Free Printable Calendars

Oklahoma religious leaders fight payday loan bill, call ‘bad’ practice

This is an archived article and the information in the article may be out of date. Please look at the history’s timestamp to see when it was last updated.

OKLAHOMA CITY – Some religious leaders in Oklahoma are working to defeat a bill they say gives payday loan companies more authority.

The federal government is preparing to adopt more stringent standards for these types of businesses.

Before that happened, their lobbyists reached out to state lawmakers across the country, trying to get legislation that would allow them to offer a wider range of products.

Some say this is not good news for the Oklahoman.

“We must bring good news to the poor. Payday loans are not good news for the poor. This is the worst news possible, ”said Pastor Mitch Randall of New Haven Church in Norman.

Pastor Randall is one of a group of religious leaders who have spoken out against SB 1314.

The bill would allow payday loan companies to lend up to $ 3,000 at a time, instead of just $ 500.

“They are making money off the backs of the poorest citizens of our state and that is immoral. It’s wrong and they have to go out of business, ”Randall said.

“The predatory loan is a debt trap. They are, they are looking for those who are most vulnerable, ”said Jill Hatcher, whose husband is pastor at First Baptist Church in Norman.

The Oklahoma Policy Institute has also spoken out against the bill, saying it would allow lenders to charge up to 20% monthly interest.

On a loan of $ 3,000, that would represent $ 600 per month in interest and fees.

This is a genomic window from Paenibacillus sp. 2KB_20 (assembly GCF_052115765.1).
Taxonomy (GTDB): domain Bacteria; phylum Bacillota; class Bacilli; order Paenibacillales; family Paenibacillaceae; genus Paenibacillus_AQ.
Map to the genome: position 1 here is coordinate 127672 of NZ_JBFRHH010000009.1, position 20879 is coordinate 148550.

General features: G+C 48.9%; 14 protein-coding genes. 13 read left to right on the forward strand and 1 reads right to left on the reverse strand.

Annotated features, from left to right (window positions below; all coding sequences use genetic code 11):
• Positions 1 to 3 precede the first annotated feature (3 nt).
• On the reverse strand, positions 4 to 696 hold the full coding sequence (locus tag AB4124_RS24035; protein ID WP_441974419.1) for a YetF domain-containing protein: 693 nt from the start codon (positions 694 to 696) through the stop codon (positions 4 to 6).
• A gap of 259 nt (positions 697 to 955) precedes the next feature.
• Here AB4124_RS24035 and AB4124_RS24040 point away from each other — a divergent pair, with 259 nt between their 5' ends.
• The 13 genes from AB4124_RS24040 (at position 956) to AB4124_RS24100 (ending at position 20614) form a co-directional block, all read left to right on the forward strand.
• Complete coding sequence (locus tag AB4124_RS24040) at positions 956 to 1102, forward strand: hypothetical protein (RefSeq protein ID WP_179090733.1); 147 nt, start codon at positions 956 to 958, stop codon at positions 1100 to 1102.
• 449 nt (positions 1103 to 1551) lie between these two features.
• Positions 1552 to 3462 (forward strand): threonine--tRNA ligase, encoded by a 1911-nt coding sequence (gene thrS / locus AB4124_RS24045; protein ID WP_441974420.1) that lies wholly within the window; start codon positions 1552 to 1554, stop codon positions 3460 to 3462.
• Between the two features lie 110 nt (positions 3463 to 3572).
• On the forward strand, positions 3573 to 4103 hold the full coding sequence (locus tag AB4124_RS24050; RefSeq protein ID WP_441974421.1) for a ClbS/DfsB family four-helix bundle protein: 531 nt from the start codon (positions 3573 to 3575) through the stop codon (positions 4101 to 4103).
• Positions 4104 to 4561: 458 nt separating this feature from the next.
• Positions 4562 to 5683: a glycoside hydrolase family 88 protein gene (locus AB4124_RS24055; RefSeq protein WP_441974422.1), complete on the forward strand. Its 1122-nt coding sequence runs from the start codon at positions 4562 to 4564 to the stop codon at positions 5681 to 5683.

“It’s crazy. I wouldn’t take a 240% APR loan, would I?” Hatcher said.

Senator David Holt drafted the bill.

“I’m not sure the government is the place to protect people from themselves. I think it can be more of a role for churches, ”Senator Holt said.

Holt says that while he doesn’t necessarily think payday loans are a great option, he believes in the free market and offers different options to consumers; as long as there are adequate disclosures.

“If it’s a really bad financial product for people, I would like to think they won’t look for it. And we, as a government, don’t have to tell them that. That they’ll just go somewhere else, ”Holt said.

Opponents say they will work to defeat the bill, possibly replacing it with one that would drive these companies out of our state.

“It is an evil practice,” said Pastor Randall.

Jamie Fulmer, Senior Vice President of Public Affairs for Advance America, Cash Advance Center, Inc. sent us this statement.

“Hard-working Oklahomans appreciate the flexibility, simplicity and reliability of regulated short-term credit products, which enjoy high customer satisfaction. Consumers are best served when they have access to a wide variety of choices and when their local leaders promote a well-regulated and transparent market. Senate Bill 1314 would do just that, providing borrowers with affordable and accessible credit tailored to their needs. “

The bill was passed by committee last week and will likely go to the full Senate in a few weeks.

Update: Senator David Holt tweeted that he will not advance this controversial bill.

He did so after suffering negative reactions on social media.